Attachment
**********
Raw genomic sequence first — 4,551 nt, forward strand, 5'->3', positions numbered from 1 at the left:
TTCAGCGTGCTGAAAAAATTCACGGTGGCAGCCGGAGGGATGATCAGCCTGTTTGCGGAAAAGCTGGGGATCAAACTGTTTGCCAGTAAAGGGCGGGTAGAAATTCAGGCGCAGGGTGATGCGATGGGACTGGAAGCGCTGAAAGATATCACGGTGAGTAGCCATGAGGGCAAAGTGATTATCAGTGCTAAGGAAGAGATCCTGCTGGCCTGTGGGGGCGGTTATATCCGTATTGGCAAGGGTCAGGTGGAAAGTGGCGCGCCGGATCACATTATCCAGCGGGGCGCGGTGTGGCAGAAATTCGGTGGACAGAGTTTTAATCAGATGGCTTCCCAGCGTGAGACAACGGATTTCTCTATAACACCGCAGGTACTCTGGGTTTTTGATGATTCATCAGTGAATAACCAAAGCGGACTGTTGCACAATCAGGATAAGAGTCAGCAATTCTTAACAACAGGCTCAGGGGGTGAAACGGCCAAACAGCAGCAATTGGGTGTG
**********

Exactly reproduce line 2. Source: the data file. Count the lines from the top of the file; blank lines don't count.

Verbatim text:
TTCAGCGTGCTGAAAAAATTCACGGTGGCAGCCGGAGGGATGATCAGCCTGTTTGCGGAAAAGCTGGGGATCAAACTGTTTGCCAGTAAAGGGCGGGTAGAAATTCAGGCGCAGGGTGATGCGATGGGACTGGAAGCGCTGAAAGATATCACGGTGAGTAGCCATGAGGGCAAAGTGATTATCAGTGCTAAGGAAGAGATCCTGCTGGCCTGTGGGGGCGGTTATATCCGTATTGGCAAGGGTCAGGTGGAAAGTGGCGCGCCGGATCACATTATCCAGCGGGGCGCGGTGTGGCAGAAATTCGGTGGACAGAGTTTTAATCAGATGGCTTCCCAGCGTGAGACAACGGATTTCTCTATAACACCGCAGGTACTCTGGGTTTTTGATGATTCATCAGTGAATAACCAAAGCGGACTGTTGCACAATCAGGATAAGAGTCAGCAATTCTTAACAACAGGCTCAGGGGGTGAAACGGCCAAACAGCAGCAATTGGGTGTG